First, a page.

Parrot drones have become so popular, the company is spinning off the drone division into its own company. In the company’s most recent quarterly earnings call, Parrot announced it was creating a subsidiary dedicated entirely to drones.
The report stated 2015 second quarter drone-specific earnings rang in at $33.5 million. That amounted to about 44% of the entire Group revenues in the quarter compared to 18% (about $11.5 million) in the same quarter last year.
Retail drones, headlined by the Parrot’s Bebop drone, generated 75% of the earnings while commercial drones, headlined by Parrot’s sensefly brand, generated 25%.
And the company is well positioned to build upon this year’s success. In June, the company announced an entirely new line of connected robots joining their very successful line of MiniDrones. The line will include six new jumping robots modeled after the Jumping Sumo, five new mini quadcopters similar to the existing Rolling Spider, and, most interestingly, two hydrofoil robots that can race across water and through the air.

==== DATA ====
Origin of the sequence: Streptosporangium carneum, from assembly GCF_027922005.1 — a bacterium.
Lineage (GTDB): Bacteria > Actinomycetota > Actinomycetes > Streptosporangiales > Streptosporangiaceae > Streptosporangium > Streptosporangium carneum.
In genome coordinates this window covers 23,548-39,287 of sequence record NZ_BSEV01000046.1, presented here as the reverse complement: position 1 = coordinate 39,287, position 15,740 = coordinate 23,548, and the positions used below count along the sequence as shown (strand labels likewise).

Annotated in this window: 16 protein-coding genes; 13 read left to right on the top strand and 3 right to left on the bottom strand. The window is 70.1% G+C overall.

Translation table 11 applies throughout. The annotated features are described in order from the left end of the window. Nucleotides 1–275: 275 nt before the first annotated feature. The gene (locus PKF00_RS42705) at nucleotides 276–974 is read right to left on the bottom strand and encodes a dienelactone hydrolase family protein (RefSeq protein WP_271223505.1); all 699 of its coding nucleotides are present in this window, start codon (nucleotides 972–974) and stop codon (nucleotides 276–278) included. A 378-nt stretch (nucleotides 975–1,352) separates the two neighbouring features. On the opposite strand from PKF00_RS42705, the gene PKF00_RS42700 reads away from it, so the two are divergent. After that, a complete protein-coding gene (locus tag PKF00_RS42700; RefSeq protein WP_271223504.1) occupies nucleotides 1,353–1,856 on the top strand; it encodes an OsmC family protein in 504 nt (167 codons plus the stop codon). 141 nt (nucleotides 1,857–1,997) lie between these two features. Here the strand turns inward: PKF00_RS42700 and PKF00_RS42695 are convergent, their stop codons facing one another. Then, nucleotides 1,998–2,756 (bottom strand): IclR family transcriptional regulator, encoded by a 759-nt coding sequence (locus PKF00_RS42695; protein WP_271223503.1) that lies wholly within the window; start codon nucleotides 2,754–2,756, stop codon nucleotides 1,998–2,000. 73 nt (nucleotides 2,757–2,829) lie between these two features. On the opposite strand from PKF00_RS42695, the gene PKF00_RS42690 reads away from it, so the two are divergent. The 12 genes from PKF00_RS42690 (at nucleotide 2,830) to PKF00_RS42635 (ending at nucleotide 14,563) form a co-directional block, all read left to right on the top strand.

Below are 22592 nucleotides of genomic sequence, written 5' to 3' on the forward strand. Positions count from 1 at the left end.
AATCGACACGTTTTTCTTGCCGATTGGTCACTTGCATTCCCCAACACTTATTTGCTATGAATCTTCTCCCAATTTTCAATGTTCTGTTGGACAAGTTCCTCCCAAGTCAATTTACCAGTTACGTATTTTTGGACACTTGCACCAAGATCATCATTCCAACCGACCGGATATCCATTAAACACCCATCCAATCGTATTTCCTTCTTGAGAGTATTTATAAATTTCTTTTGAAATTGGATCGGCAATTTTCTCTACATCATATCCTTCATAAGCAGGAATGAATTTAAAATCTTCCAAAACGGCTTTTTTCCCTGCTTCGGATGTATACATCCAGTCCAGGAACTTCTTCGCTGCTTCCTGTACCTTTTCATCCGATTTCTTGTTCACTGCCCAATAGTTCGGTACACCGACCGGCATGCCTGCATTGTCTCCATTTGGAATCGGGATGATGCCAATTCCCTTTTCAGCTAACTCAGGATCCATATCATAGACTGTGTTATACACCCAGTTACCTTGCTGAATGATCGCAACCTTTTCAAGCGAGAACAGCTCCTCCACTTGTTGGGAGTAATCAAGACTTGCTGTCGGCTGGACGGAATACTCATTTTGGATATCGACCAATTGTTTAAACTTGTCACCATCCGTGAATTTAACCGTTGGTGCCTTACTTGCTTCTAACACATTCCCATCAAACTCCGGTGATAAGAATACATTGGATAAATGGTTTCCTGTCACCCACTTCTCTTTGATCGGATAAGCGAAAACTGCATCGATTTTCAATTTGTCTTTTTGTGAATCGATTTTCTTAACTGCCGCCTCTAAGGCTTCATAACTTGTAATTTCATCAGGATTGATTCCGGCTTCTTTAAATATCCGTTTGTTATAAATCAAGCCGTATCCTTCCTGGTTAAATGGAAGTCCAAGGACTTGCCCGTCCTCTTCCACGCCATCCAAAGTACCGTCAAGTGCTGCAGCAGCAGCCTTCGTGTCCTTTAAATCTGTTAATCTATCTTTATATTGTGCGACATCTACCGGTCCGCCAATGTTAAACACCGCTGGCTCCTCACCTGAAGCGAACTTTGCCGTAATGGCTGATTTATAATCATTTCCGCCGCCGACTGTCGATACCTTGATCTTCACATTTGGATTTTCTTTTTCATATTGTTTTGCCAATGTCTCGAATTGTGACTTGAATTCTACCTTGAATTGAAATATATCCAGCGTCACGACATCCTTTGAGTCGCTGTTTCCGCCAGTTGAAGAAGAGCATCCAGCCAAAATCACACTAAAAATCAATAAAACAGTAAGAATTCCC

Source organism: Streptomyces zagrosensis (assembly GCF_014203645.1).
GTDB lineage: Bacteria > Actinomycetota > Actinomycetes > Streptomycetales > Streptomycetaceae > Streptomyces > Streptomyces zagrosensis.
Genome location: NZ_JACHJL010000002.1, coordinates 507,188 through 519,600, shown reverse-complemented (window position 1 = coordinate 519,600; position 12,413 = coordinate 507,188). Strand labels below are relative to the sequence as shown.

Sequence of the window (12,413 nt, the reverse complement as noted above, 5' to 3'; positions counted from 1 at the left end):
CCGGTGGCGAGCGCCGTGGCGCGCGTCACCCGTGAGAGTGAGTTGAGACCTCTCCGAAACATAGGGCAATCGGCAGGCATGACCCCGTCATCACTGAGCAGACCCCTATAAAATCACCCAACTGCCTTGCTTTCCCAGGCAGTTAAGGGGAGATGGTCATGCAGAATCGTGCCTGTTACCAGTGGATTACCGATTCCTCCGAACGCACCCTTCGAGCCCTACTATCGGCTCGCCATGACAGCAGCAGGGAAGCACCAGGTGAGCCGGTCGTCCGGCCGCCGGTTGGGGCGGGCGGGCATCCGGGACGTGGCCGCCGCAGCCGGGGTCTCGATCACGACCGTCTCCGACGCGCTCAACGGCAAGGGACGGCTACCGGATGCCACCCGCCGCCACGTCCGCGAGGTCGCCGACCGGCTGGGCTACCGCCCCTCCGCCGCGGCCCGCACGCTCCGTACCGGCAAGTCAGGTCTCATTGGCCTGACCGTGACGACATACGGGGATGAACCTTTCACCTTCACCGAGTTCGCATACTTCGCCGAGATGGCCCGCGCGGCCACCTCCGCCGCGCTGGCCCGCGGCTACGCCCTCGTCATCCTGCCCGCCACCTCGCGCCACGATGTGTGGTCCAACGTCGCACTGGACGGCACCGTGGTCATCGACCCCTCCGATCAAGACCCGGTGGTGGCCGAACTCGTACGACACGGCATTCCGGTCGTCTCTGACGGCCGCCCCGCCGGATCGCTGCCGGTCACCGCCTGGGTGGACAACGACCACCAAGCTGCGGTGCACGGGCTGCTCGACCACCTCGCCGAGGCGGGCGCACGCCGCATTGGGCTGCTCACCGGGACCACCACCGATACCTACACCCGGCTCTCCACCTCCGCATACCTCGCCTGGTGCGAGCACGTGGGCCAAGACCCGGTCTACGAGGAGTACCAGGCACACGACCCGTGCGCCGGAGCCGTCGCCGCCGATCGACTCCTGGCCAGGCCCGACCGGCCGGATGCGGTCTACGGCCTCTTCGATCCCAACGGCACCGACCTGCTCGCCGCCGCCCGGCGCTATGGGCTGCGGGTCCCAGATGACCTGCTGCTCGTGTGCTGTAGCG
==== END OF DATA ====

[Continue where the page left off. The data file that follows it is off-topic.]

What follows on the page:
It should be noted though, that the hydrofoil robots are simply new builds of the Rolling Spider minidrone with an aquatic attachment.
In fact, it is sort of a stretch to call Parrot’s MiniDrones ‘drones’ at all.
A drone is a flying robot with autonomous features that is used to complete a job. Parrot’s MiniDrones, while fun, extremely successful, and excellent beginner models for people who want to get into drones, are toys.
Even Parrot’s AR 2.0, which was sort of the face of consumer drones until the rise in popularity of DJI’s Phantoms, is just a toy.
Parrot’s Bebop, which we reviewed quite favorably, is really the company’s cheapest true-drone offering; it combines autonomous features with a more than capable camera and is an absolute joy to fly.
There is no official release date or pricing information for the new MiniDrones, but we expect the launch to come before the holidays and the price tag to be around the existing equivalent models ($79 for the Rolling Spider, $130 for the Jumping Sumo).
Alan is serial entrepreneur, active angel investor, and a drone enthusiast. He co-founded DRONELIFE.com to address the emerging commercial market for drones and drone technology. Prior to DRONELIFE.com, Alan co-founded Where.com, ThinkingScreen Media, and Nurse.com. Recently, Alan has co-founded Crowditz.com, a leader in Equity Crowdfunding Data, Analytics, and Insights. Alan can be reached at alan(at)dronelife.com